years ago this April, Jill Robinson first walked onto a bear bile farm. On that day in April 1993, Jill could have walked away, but she chose to act and do what she could. Today, you also have a choice. If everyone reading this donated just US$20, it would pay for the care of over 150 bears at our China sanctuary for a full year. Please help us celebrate 20 years of progress. Donate US$20 today (or whatever you can afford).
One autumn night, the Animals Asia team were watching TV in the canteen at the Moon Bear Rescue Centre in Chengdu and saw a programme about a little cub that was owned by a farmer in a remote part of Sichuan Province. We immediately contacted the producers of the show on CCTV9 to find out more, and learned that the cub had been found and adopted by the farmer and his wife who planned to keep him as tourist attraction.
We then contacted our government partners, the Sichuan Forestry Department, to find out how we could help. While the farmer and his wife clearly loved the cub, our concern was that as the cub matured, he would pose a serious threat to the safety of the people in the village and may even have ended up on a bear farm.
Given the go-ahead to rescue the cub, Toby our General Manager, Boris our Special Projects Director and the vet team, together with the CCTV9 camera crew set off on the 10-hour journey to rescue the cub. However on arrival, the farmer and his wife had changed their minds. They had become so attached to the little cub, who they called "Hei Mao" (Black Cat), that they refused to part with him.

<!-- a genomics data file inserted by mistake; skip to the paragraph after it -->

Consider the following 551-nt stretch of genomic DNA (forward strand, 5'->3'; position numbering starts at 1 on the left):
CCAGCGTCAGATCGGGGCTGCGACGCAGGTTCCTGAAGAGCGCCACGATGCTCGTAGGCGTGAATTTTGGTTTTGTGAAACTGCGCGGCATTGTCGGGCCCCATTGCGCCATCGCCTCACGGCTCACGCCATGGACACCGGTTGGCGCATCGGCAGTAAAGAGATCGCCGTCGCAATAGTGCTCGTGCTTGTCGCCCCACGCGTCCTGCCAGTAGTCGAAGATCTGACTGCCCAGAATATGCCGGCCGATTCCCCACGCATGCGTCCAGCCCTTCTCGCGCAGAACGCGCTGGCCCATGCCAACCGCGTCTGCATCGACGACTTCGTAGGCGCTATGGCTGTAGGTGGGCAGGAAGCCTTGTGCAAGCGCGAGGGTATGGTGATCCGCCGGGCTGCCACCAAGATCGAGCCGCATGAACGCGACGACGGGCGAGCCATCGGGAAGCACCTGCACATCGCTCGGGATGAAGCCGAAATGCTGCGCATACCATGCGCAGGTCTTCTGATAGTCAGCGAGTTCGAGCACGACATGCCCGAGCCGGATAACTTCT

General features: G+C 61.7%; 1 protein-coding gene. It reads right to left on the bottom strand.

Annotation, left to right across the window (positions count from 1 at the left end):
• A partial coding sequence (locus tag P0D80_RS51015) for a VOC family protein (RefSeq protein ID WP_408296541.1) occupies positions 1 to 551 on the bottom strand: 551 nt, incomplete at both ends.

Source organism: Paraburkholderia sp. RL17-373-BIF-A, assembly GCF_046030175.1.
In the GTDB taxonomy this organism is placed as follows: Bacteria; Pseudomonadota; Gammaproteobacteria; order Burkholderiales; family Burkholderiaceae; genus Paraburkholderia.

Our vet team gently explained that although he was friendly and affectionate to the villagers now, that as a wild animal his natural instincts would be unpredictable and that even in play he could potentially inflict serious injury, especially as he grew larger. We then invited the farmer and his wife to visit our rescue centre and to see how large moon bears grow to be and the intensive management they require to remain happy and healthy.
A month later the farmer paid us a visit and on seeing our bears, was surprised and shocked that little "Hei Mao" would one day grow to be so big and playful, with such sizable teeth and claws!
On returning to his village, the farmer contacted the Forestry Department and agreed to give up "Hei Mao" on the condition that he went to live in "Bear Paradise" at the Animals Asia Rescue Centre. Once again our team set off with CCTV9 on the long journey to collect the cub and bring him home in time for Christmas!
Safe at last, little "Hei Mao" has now been christened "Naji" by his sponsor, which couldn't be more appropriate as it means "safe" in Arabic.
Shamelessly spoiled with a never-ending stream of tasty treats and exciting toys from our adoring vet nurses, Naji is currently quarantined in his recovery cage for a short period, before being integrated with our other cubs Chi, Ki, Dayley and Peanut.
CCTV's special eight-part series, "The Rescue of Hei Mao", captured the hearts of all who saw it and we were inundated with emails from Chinese people who were touched by the dedication and sensitivity of our team in bringing Naji home.
As of Christmas 2006, Animals Asia has rescued 218 bears.
Little "Hei Mao" follows the farmer's wife as she takes a walk.
The crew of CCTV9 film "Hei Mao" and his carers at their home.
Toby Zhang, our rescue centre General Manager, negotiates with the farmer.
The cub is loaded into the vehicle ready for the long drive back to the rescue centre.
The farmer's family, clutching Animals Asia's plush moon bears, say goodbye.
Naji, now settling in and happily munching on sugar cane in his recovery cage.